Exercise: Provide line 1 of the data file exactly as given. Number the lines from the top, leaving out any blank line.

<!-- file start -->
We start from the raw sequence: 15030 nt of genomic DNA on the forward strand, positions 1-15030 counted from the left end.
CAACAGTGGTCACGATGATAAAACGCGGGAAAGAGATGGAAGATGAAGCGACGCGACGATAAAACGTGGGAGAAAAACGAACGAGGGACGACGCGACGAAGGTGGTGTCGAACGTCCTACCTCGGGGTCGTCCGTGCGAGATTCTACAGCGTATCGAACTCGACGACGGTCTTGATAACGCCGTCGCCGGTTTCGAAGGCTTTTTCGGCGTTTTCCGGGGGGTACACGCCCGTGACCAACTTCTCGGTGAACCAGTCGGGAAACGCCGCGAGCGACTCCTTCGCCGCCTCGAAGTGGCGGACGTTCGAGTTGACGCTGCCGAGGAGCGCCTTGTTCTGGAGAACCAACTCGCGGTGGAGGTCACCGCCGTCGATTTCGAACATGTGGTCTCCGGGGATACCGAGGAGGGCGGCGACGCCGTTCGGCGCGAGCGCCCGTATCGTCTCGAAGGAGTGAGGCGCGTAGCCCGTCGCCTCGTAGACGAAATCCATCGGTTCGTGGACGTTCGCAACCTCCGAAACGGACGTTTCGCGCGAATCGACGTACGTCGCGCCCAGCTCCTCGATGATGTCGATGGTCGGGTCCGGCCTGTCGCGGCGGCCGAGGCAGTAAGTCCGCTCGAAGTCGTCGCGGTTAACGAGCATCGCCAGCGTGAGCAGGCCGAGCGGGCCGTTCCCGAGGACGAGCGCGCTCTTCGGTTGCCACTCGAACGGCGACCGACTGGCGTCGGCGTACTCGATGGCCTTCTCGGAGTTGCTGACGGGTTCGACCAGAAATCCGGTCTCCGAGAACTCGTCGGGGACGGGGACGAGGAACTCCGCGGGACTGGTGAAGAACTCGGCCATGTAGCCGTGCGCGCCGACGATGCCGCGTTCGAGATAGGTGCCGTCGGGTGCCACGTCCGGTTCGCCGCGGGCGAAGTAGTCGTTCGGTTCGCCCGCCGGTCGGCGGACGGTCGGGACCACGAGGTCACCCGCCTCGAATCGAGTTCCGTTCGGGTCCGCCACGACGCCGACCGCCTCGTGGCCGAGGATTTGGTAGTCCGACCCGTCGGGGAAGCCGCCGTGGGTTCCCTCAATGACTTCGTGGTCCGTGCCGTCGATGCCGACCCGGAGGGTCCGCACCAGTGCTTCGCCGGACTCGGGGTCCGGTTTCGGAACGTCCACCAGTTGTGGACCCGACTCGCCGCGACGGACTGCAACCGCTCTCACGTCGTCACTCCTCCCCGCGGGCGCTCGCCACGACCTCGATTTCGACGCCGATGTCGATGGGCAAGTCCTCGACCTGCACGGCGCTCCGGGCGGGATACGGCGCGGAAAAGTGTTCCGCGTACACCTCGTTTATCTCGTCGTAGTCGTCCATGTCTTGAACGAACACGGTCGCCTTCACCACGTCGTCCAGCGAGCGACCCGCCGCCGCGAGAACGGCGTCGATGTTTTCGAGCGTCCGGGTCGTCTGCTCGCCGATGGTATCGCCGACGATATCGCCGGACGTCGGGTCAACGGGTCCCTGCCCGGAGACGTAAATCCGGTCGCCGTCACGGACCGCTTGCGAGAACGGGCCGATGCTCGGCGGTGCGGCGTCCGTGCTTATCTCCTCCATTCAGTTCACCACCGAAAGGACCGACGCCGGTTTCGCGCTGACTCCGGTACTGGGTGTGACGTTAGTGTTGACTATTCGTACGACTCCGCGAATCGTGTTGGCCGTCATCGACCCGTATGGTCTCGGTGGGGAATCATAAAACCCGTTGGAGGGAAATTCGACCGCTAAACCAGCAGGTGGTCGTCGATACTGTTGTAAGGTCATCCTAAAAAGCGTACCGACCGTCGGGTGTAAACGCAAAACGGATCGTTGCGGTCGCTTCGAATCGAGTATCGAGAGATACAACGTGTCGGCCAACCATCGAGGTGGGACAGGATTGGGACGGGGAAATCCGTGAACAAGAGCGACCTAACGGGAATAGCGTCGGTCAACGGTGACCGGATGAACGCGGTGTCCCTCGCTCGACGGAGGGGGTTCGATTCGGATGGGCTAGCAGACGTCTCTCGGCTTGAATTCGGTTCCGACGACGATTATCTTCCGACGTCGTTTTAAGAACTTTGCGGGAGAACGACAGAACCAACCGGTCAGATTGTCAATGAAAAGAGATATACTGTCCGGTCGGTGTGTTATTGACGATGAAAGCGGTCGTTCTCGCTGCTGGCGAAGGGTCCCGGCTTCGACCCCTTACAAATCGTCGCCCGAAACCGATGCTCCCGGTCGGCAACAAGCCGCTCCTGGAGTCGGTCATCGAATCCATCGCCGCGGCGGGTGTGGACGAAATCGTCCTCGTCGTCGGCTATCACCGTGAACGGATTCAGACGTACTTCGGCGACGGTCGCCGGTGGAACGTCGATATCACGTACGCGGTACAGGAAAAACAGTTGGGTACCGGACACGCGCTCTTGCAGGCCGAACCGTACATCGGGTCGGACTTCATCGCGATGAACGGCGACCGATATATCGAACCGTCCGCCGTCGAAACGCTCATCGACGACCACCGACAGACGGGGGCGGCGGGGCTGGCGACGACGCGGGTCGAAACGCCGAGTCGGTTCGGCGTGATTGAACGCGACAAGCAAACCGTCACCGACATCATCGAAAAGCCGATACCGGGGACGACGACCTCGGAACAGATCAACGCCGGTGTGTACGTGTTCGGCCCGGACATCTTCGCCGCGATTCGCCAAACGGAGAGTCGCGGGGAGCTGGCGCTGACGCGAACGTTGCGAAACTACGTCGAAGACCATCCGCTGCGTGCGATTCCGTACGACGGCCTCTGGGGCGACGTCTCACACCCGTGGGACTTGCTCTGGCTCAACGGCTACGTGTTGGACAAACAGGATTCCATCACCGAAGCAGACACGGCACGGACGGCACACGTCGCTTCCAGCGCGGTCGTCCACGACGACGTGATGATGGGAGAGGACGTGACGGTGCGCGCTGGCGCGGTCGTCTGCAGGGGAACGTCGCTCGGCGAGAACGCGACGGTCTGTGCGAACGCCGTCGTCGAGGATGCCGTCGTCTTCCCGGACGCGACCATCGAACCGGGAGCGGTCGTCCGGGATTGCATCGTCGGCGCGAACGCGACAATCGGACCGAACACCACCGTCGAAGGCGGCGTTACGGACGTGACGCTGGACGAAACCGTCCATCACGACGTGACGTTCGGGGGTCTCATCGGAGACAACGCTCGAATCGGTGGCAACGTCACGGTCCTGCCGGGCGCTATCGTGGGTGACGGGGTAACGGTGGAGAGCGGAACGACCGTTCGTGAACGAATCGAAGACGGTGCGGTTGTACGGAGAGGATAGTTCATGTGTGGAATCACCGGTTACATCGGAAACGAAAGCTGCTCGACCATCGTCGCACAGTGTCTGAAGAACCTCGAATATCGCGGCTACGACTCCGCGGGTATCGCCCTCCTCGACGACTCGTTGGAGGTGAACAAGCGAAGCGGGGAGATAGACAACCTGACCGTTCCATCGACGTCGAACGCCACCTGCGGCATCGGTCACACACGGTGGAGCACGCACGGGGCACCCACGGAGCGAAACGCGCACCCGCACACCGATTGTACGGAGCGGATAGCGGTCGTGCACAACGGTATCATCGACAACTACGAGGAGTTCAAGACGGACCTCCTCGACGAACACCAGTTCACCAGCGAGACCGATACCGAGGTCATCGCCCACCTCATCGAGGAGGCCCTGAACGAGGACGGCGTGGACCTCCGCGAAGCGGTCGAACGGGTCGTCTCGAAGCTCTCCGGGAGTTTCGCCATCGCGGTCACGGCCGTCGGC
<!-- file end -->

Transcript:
We start from the raw sequence: 15030 nt of genomic DNA on the forward strand, positions 1-15030 counted from the left end.